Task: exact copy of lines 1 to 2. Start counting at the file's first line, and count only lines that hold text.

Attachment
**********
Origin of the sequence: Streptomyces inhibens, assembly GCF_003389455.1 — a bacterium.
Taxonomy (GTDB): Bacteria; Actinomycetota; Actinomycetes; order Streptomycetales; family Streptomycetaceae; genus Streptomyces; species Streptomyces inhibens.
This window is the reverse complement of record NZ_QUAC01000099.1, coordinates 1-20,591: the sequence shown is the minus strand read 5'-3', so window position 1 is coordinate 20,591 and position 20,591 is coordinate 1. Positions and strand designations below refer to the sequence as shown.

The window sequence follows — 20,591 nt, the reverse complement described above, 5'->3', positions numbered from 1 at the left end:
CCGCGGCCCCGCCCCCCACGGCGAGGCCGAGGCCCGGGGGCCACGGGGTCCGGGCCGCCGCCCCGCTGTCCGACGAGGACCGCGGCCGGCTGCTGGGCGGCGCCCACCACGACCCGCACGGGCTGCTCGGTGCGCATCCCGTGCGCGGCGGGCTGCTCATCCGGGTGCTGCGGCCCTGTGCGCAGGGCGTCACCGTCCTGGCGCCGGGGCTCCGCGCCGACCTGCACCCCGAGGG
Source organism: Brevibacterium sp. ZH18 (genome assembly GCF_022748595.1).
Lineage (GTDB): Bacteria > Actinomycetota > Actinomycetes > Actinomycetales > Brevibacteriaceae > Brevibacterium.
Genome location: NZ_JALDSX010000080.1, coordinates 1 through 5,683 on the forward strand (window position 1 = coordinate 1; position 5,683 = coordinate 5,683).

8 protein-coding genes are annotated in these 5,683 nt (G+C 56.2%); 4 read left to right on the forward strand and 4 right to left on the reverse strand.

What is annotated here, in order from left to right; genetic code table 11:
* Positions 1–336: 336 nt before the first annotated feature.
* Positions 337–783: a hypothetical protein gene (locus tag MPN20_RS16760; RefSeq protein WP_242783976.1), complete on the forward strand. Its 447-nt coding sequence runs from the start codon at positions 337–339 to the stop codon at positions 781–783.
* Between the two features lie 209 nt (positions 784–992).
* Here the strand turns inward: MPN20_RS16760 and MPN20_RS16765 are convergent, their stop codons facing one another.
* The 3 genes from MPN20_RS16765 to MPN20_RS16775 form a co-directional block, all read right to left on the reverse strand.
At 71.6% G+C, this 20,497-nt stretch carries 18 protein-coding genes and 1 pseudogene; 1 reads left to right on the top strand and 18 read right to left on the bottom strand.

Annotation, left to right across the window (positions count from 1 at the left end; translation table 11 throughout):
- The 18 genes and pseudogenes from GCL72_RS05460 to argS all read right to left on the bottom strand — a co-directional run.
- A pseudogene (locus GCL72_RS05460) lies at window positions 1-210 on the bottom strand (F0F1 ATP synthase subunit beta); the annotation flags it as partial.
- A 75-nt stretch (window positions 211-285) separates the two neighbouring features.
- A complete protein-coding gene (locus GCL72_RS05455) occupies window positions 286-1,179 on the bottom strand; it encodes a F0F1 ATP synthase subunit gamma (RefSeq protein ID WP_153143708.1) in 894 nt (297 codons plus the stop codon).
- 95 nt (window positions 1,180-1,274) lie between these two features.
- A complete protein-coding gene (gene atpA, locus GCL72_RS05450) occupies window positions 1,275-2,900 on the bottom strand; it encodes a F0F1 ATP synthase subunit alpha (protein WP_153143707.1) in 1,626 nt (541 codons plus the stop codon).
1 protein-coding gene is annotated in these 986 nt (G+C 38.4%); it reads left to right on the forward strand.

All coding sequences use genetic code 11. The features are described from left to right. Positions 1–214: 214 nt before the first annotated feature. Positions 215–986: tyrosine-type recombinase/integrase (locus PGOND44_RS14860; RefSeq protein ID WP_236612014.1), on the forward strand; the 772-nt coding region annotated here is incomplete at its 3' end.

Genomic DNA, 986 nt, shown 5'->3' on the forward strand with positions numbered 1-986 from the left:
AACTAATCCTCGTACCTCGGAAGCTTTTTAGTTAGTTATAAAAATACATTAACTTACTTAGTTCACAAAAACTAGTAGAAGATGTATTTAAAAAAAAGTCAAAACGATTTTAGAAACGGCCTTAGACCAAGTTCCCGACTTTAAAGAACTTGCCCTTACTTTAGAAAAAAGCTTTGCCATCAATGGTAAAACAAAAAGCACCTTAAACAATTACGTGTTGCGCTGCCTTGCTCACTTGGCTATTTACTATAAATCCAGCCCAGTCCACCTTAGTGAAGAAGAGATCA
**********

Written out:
Origin of the sequence: Streptomyces inhibens, assembly GCF_003389455.1 — a bacterium.
Taxonomy (GTDB): Bacteria; Actinomycetota; Actinomycetes; order Streptomycetales; family Streptomycetaceae; genus Streptomyces; species Streptomyces inhibens.